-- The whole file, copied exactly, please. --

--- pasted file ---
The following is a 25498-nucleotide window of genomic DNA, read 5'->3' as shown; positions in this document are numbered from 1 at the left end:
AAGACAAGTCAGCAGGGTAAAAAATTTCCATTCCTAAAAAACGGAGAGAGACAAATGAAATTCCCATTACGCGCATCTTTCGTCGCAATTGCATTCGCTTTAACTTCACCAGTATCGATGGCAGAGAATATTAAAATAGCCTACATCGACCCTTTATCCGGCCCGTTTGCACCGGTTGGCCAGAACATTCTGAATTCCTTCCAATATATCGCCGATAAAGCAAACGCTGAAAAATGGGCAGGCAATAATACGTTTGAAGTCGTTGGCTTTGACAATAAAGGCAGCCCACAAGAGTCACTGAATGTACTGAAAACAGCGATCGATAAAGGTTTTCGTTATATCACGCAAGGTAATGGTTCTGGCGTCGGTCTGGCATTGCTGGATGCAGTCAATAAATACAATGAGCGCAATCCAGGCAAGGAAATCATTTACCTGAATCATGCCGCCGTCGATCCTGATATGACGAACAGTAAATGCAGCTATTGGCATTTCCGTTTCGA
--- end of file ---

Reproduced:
The following is a 25498-nucleotide window of genomic DNA, read 5'->3' as shown; positions in this document are numbered from 1 at the left end:
AAGACAAGTCAGCAGGGTAAAAAATTTCCATTCCTAAAAAACGGAGAGAGACAAATGAAATTCCCATTACGCGCATCTTTCGTCGCAATTGCATTCGCTTTAACTTCACCAGTATCGATGGCAGAGAATATTAAAATAGCCTACATCGACCCTTTATCCGGCCCGTTTGCACCGGTTGGCCAGAACATTCTGAATTCCTTCCAATATATCGCCGATAAAGCAAACGCTGAAAAATGGGCAGGCAATAATACGTTTGAAGTCGTTGGCTTTGACAATAAAGGCAGCCCACAAGAGTCACTGAATGTACTGAAAACAGCGATCGATAAAGGTTTTCGTTATATCACGCAAGGTAATGGTTCTGGCGTCGGTCTGGCATTGCTGGATGCAGTCAATAAATACAATGAGCGCAATCCAGGCAAGGAAATCATTTACCTGAATCATGCCGCCGTCGATCCTGATATGACGAACAGTAAATGCAGCTATTGGCATTTCCGTTTCGA